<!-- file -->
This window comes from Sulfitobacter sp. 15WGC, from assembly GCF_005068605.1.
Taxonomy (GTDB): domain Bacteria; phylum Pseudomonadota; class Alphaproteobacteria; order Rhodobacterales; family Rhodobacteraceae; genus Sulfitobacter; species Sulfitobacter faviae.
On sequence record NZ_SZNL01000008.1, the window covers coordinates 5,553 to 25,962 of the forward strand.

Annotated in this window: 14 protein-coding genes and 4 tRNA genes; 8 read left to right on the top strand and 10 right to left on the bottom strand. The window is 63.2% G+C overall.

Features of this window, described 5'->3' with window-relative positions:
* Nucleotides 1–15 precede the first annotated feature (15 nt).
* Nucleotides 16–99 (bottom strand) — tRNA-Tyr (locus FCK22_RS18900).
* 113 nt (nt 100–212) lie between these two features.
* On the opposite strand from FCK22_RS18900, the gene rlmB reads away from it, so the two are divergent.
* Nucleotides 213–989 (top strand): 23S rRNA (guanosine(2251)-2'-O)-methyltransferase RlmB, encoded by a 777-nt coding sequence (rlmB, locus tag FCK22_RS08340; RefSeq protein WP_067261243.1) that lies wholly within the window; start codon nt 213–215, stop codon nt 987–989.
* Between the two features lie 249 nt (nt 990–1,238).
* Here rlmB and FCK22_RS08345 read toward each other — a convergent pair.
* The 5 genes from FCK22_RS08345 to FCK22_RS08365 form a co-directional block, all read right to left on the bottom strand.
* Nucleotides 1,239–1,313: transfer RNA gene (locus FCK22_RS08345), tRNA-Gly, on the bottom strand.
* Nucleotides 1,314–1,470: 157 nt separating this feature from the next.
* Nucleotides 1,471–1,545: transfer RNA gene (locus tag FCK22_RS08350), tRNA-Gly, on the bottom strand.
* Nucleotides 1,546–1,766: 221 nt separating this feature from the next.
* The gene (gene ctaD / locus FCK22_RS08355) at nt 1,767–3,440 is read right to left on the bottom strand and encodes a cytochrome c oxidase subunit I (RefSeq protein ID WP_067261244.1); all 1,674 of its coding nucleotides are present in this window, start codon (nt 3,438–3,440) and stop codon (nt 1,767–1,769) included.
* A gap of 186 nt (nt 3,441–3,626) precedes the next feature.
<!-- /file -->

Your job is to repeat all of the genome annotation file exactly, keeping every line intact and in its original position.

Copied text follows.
This window comes from Sulfitobacter sp. 15WGC, from assembly GCF_005068605.1.
Taxonomy (GTDB): domain Bacteria; phylum Pseudomonadota; class Alphaproteobacteria; order Rhodobacterales; family Rhodobacteraceae; genus Sulfitobacter; species Sulfitobacter faviae.
On sequence record NZ_SZNL01000008.1, the window covers coordinates 5,553 to 25,962 of the forward strand.

Annotated in this window: 14 protein-coding genes and 4 tRNA genes; 8 read left to right on the top strand and 10 right to left on the bottom strand. The window is 63.2% G+C overall.

Features of this window, described 5'->3' with window-relative positions:
* Nucleotides 1–15 precede the first annotated feature (15 nt).
* Nucleotides 16–99 (bottom strand) — tRNA-Tyr (locus FCK22_RS18900).
* 113 nt (nt 100–212) lie between these two features.
* On the opposite strand from FCK22_RS18900, the gene rlmB reads away from it, so the two are divergent.
* Nucleotides 213–989 (top strand): 23S rRNA (guanosine(2251)-2'-O)-methyltransferase RlmB, encoded by a 777-nt coding sequence (rlmB, locus tag FCK22_RS08340; RefSeq protein WP_067261243.1) that lies wholly within the window; start codon nt 213–215, stop codon nt 987–989.
* Between the two features lie 249 nt (nt 990–1,238).
* Here rlmB and FCK22_RS08345 read toward each other — a convergent pair.
* The 5 genes from FCK22_RS08345 to FCK22_RS08365 form a co-directional block, all read right to left on the bottom strand.
* Nucleotides 1,239–1,313: transfer RNA gene (locus FCK22_RS08345), tRNA-Gly, on the bottom strand.
* Nucleotides 1,314–1,470: 157 nt separating this feature from the next.
* Nucleotides 1,471–1,545: transfer RNA gene (locus tag FCK22_RS08350), tRNA-Gly, on the bottom strand.
* Nucleotides 1,546–1,766: 221 nt separating this feature from the next.
* The gene (gene ctaD / locus FCK22_RS08355) at nt 1,767–3,440 is read right to left on the bottom strand and encodes a cytochrome c oxidase subunit I (RefSeq protein ID WP_067261244.1); all 1,674 of its coding nucleotides are present in this window, start codon (nt 3,438–3,440) and stop codon (nt 1,767–1,769) included.
* A gap of 186 nt (nt 3,441–3,626) precedes the next feature.